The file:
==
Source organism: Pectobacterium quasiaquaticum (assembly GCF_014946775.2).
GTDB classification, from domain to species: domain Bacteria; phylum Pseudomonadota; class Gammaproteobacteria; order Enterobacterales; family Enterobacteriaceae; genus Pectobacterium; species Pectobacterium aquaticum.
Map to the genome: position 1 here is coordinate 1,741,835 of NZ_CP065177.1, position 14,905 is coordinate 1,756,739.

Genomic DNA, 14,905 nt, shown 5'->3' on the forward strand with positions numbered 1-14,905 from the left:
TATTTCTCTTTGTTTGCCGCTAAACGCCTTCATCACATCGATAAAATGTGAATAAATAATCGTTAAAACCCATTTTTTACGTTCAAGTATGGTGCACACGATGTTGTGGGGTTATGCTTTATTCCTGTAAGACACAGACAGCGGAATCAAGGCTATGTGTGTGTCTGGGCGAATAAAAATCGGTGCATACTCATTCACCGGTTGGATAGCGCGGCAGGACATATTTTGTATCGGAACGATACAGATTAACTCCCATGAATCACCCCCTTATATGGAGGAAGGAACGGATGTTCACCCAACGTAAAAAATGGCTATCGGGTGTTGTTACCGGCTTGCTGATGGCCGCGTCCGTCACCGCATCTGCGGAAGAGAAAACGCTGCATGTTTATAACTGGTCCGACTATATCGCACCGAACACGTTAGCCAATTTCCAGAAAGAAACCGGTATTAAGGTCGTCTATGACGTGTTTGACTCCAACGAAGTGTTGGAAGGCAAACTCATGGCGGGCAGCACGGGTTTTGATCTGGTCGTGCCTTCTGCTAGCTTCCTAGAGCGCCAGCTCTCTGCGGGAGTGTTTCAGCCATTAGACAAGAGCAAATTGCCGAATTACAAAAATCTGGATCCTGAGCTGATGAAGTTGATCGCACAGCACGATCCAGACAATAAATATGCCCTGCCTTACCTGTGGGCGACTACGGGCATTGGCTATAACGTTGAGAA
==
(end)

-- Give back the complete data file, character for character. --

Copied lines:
Source organism: Pectobacterium quasiaquaticum (assembly GCF_014946775.2).
GTDB classification, from domain to species: domain Bacteria; phylum Pseudomonadota; class Gammaproteobacteria; order Enterobacterales; family Enterobacteriaceae; genus Pectobacterium; species Pectobacterium aquaticum.
Map to the genome: position 1 here is coordinate 1,741,835 of NZ_CP065177.1, position 14,905 is coordinate 1,756,739.

Genomic DNA, 14,905 nt, shown 5'->3' on the forward strand with positions numbered 1-14,905 from the left:
TATTTCTCTTTGTTTGCCGCTAAACGCCTTCATCACATCGATAAAATGTGAATAAATAATCGTTAAAACCCATTTTTTACGTTCAAGTATGGTGCACACGATGTTGTGGGGTTATGCTTTATTCCTGTAAGACACAGACAGCGGAATCAAGGCTATGTGTGTGTCTGGGCGAATAAAAATCGGTGCATACTCATTCACCGGTTGGATAGCGCGGCAGGACATATTTTGTATCGGAACGATACAGATTAACTCCCATGAATCACCCCCTTATATGGAGGAAGGAACGGATGTTCACCCAACGTAAAAAATGGCTATCGGGTGTTGTTACCGGCTTGCTGATGGCCGCGTCCGTCACCGCATCTGCGGAAGAGAAAACGCTGCATGTTTATAACTGGTCCGACTATATCGCACCGAACACGTTAGCCAATTTCCAGAAAGAAACCGGTATTAAGGTCGTCTATGACGTGTTTGACTCCAACGAAGTGTTGGAAGGCAAACTCATGGCGGGCAGCACGGGTTTTGATCTGGTCGTGCCTTCTGCTAGCTTCCTAGAGCGCCAGCTCTCTGCGGGAGTGTTTCAGCCATTAGACAAGAGCAAATTGCCGAATTACAAAAATCTGGATCCTGAGCTGATGAAGTTGATCGCACAGCACGATCCAGACAATAAATATGCCCTGCCTTACCTGTGGGCGACTACGGGCATTGGCTATAACGTTGAGAA